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What is beauty?

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Caitlin Bootsma - published on 04/17/13 - updated on 06/07/17

Beauty is an objective earthly reality that points to God

Whether we are discussing the newest orchestral hall downtown, the attractiveness of a member of the opposite sex or a painting on the wall, everyone has different tastes. Yet tastes are not what defines beauty (though certainly we can recognize and appreciate different aspects of beautiful things), because beauty is an objective earthly reality that is a sign of God's goodness.

St. Thomas Aquinas tells us that “Beauty is that which when perceived, pleases.” This is not a full definition of beauty as such, but instead tells us that beauty is not just a descriptive adjective; it is a reality that can be perceived. Aquinas's description also teaches us that beauty is something that we are able to glimpse, whether that be through sight, hearing or touch.

We know that everything that is good has been created by God. Through the beauty of Creation, we learn more about our Creator, who is beauty itself. The Catechism tells us that God communicates to us through beauty: “God reveals himself to him through the universal language of creation, the work of his Word, of his wisdom: the order and harmony of the cosmos – which both the child and the scientist discover – “from the greatness and beauty of created things comes a corresponding perception of their Creator … for the author of beauty created them” (2500).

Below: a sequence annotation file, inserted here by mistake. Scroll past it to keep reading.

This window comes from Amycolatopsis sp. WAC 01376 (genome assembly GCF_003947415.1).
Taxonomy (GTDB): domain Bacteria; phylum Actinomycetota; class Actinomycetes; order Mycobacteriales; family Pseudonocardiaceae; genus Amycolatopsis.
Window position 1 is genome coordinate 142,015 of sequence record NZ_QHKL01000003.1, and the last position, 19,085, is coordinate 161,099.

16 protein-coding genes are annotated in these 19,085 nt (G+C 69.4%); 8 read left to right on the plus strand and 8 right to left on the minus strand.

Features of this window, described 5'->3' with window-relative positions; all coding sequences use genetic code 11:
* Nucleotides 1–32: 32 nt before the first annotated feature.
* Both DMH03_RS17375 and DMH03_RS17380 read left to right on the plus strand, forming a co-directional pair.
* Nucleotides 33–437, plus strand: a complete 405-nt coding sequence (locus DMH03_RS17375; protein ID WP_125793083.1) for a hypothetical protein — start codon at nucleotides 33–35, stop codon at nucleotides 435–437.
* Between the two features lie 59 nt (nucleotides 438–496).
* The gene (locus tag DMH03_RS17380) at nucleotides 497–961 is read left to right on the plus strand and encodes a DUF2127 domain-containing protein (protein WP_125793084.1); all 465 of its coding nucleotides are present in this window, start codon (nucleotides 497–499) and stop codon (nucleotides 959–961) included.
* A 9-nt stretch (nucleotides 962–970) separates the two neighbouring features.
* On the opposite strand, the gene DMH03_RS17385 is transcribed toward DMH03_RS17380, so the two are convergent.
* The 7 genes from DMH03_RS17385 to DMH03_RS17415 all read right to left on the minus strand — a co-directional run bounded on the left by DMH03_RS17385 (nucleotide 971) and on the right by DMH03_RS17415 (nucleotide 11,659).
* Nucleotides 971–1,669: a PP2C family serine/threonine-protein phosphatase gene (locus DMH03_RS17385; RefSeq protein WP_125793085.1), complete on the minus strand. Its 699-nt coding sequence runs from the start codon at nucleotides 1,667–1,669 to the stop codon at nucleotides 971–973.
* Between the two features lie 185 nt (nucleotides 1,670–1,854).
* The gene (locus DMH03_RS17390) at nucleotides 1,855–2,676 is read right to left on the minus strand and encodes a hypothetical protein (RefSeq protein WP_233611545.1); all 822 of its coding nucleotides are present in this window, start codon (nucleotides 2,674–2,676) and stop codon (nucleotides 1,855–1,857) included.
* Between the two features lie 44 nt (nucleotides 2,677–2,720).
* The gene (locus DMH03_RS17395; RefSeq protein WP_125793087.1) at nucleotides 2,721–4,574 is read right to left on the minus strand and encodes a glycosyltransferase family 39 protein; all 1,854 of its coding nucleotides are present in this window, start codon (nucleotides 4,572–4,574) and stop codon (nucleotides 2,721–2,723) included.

Of course, beauty can be found not only in God’s creation, but also in man-made art. What makes art of any form beautiful is that it conveys some truth about man’s relationship with God, about creation, or about God himself. This is not to say that all beautiful art must be sacred art, but rather that it is a vehicle through which truth is conveyed. For more on what makes art and sacred art in particular beautiful, read Catechism articles 2501 and 2502.

Human persons can perceive truth (God being the fullness thereof) through manifestations of beauty – in nature, in man-made creations and in art. The poet John Keats famously wrote, “‘Beauty is truth, truth beauty,’ – that is all / Ye know on earth, and all ye need to know.” Beauty may not be all we need to know, but it certainly is a sign that points us toward the beauty and truth of our Creator.

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